Part 2 - The e-Lecture: In the second phase of the training, managers completed a self-paced e-learning course that walked them through the effective meeting techniques and showed them how to use the meeting agenda template to organize their meetings. The self-paced course outlined an assignment that required each manager to host a team meeting on their own using the techniques from the class and to be prepare to discuss how it went during part three of the training.

Part 3 - The (Almost) Real World: In the third and final phase of the blended learning program, managers attended a live session (or by virtual classroom) in which they discussed how their real meetings went. This session was facilitated by a trainer and the managers were encouraged to share their successes and failures. The meeting lasted one hour.

One of the benefits of this particular blended learning program was that it brought the learning to the work, by having managers try what they learned on the job and bring back their stories to the group, so managers could learn from each other.

Master the Art of the e-Lecture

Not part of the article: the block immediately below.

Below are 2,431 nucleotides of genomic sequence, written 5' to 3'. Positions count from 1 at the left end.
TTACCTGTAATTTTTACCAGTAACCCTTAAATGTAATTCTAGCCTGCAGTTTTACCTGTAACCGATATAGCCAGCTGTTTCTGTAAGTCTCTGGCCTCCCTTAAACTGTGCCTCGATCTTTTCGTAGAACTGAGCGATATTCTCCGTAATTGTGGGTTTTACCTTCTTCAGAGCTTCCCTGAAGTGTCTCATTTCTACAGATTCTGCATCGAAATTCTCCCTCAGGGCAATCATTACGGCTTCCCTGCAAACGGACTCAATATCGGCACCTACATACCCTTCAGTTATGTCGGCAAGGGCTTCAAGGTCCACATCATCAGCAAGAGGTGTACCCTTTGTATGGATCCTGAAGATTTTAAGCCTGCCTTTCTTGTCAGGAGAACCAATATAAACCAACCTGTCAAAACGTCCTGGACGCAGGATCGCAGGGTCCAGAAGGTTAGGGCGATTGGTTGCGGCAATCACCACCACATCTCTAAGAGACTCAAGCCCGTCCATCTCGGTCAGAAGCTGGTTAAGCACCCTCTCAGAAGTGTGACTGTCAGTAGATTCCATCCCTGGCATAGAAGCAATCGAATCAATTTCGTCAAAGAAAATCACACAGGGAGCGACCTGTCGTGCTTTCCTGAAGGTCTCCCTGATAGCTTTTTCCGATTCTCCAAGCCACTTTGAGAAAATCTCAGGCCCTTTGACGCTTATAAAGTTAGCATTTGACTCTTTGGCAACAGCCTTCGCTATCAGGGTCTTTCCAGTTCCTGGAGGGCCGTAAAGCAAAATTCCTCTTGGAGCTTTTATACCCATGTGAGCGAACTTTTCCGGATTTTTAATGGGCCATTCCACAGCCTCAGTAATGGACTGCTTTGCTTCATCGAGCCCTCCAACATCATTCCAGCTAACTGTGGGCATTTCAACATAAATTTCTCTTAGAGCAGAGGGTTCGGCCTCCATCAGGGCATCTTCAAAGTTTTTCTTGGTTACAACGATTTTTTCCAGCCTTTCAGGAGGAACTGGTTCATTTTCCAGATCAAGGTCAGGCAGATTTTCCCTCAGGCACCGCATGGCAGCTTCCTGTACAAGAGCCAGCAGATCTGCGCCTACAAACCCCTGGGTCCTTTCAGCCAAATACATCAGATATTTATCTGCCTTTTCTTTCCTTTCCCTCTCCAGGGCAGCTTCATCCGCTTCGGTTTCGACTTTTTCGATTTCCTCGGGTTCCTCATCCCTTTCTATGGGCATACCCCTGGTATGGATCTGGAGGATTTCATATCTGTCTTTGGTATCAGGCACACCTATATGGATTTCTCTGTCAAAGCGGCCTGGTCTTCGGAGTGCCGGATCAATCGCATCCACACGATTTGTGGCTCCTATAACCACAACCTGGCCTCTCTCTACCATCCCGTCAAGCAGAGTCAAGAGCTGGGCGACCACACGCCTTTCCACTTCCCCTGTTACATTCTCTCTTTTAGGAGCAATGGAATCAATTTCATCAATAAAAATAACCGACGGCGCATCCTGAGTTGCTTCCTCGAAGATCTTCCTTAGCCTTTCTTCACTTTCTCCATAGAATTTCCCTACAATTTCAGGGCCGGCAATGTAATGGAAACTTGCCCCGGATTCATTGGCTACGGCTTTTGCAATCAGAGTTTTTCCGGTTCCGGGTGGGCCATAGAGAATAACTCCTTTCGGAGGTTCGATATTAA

The example above is certainly not the only way a blended learning program could be designed. For one, discussions could be held on an enterprise social network, like Yammer, instead of in a classroom. There are limitless ways in which blended learning can be designed.

If you don't know where to start, here's a tip: Take everything you have that is a lecture and use Mindflash to create a self-paced e-learning course to cover that content. For everything else, host discussions by phone, in class (virtual or otherwise), or on an enterprise social network. Start there, and blended learning could be the next big thing you deliver in your organization.

How have you used blended learning? Share your examples in the comments below.

Bill Cushard, authorblogger, and learning experience (LX) designer, is a human performance technologist (HPT) with extensive, in-the-trenches experience building learning organizations in start-up and hyper-growth organizations like E*TRADE, the Knowland Group, and Allonhill. You can follow him on Twitter or on Google+.